If you wear glasses, the degree or power of your glasses is measured using an equipment called a focimeter and the readings serve as a reference point for comparison with results from a subjective refraction.
To determine the estimated degree or prescription of lenses that your eyes require to see clearly, a quick and painless test called an auto-refraction is done. Auto-refraction measures how light is affected as it reflects through the eyeball. The readings from an auto-refraction serve as a baseline before a more detailed subjective refraction is performed.
Figure 2. An eye doctor conducting an eye check on a child.
Refraction is the way light bends when entering the eye to form an image on the retina. A refraction test determines the type of refractive error (short-sightedness or myopia, long-sightedness or hypermetropia, astigmatism, or presbyopia) and the prescription of the lenses required to correct the refractive error, allowing you to see clearly. During a refraction, the ECP will ask you to compare various lenses and determine which lens makes your vision clear.
Your response during a refraction test is crucial. In some instances, among both children and adults who are unable to give accurate responses during the refraction test, an additional test called retinoscopy is done. A retinoscope is used to shine light into the eye to check how light bends in the eye and this test is done in dim lighting.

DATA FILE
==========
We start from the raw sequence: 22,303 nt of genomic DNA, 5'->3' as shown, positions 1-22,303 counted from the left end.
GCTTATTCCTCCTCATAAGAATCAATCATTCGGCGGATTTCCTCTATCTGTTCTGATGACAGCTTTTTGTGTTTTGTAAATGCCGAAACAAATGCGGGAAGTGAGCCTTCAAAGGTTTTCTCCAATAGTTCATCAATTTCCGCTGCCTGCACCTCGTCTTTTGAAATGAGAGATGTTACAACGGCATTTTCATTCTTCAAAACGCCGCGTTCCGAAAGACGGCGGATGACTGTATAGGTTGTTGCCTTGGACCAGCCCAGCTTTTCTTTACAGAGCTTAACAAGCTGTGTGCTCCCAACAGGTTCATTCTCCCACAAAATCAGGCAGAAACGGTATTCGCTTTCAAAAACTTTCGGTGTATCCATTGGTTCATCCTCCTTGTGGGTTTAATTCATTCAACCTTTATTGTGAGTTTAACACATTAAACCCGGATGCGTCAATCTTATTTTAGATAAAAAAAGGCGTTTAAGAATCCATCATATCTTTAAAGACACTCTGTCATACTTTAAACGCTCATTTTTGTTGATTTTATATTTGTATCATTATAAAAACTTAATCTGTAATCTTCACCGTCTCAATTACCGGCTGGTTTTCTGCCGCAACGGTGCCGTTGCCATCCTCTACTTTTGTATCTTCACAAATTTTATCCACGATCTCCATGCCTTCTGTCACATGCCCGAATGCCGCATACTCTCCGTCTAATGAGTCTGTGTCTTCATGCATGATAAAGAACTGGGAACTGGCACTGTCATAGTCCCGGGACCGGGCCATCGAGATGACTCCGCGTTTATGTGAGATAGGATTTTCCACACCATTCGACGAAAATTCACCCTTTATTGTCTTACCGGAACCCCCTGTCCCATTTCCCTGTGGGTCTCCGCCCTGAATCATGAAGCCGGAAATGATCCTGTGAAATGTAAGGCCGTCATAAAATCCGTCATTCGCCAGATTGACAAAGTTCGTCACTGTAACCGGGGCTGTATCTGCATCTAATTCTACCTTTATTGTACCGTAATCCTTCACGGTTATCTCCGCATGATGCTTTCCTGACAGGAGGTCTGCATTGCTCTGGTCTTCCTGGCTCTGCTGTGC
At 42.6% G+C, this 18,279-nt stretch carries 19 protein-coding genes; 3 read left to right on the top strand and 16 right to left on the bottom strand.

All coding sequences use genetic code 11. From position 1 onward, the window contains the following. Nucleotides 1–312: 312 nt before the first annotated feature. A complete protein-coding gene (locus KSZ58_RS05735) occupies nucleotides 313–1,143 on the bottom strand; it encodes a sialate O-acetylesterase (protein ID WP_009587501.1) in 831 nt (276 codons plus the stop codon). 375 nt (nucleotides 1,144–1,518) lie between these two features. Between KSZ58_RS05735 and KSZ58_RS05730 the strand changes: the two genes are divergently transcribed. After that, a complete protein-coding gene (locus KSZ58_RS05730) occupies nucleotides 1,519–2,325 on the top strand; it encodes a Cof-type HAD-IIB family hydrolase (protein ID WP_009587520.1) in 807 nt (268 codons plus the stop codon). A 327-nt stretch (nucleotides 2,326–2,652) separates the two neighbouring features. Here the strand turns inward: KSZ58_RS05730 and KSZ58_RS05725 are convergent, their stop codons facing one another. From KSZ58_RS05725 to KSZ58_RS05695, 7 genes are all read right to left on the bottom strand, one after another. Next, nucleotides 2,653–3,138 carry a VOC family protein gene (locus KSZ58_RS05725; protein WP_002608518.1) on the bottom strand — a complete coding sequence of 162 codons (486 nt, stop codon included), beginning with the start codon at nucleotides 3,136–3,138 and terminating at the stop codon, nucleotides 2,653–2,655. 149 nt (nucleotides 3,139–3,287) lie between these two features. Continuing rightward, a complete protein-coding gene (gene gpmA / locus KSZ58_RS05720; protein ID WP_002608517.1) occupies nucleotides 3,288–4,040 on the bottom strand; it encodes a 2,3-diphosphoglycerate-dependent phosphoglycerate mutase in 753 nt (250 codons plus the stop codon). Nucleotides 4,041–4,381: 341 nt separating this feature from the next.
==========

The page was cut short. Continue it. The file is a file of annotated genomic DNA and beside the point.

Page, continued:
Figure 3. An eye doctor conducting a retinoscopy test.
Accommodation, which is the focusing ability of our eyes to maintain clear vision at different distances, is active in children and young adults. The amount of accommodation can influence the refraction findings, making it appear lower or higher than it is. As such, cycloplegic eye drops that dilate the pupils and temporarily relax the muscles responsible for accommodation are used, allowing the optometrist or ophthalmologist to do a cycloplegic refraction to determine the full extent of your refractive error.
The combination and strength of cycloplegic drops vary according to specific country regulations, but since the accommodation temporarily relaxes, it causes blurring of vision that recovers within a few hours after instillation of the drops.
The pupil is the dark spot in the center of the eye. Pupils are an indicator of the communication pathway between the brain and the eye. When checking the pupils, the ECP shines a pen torch to check that both pupils are equal in size, perfectly round, and are reacting to light. Pupils are checked in both dim and bright lighting conditions. The pupils are usually checked during the first visit, and if there are any symptoms related to the pupil or if the ECP suspects any pupil reaction abnormalities.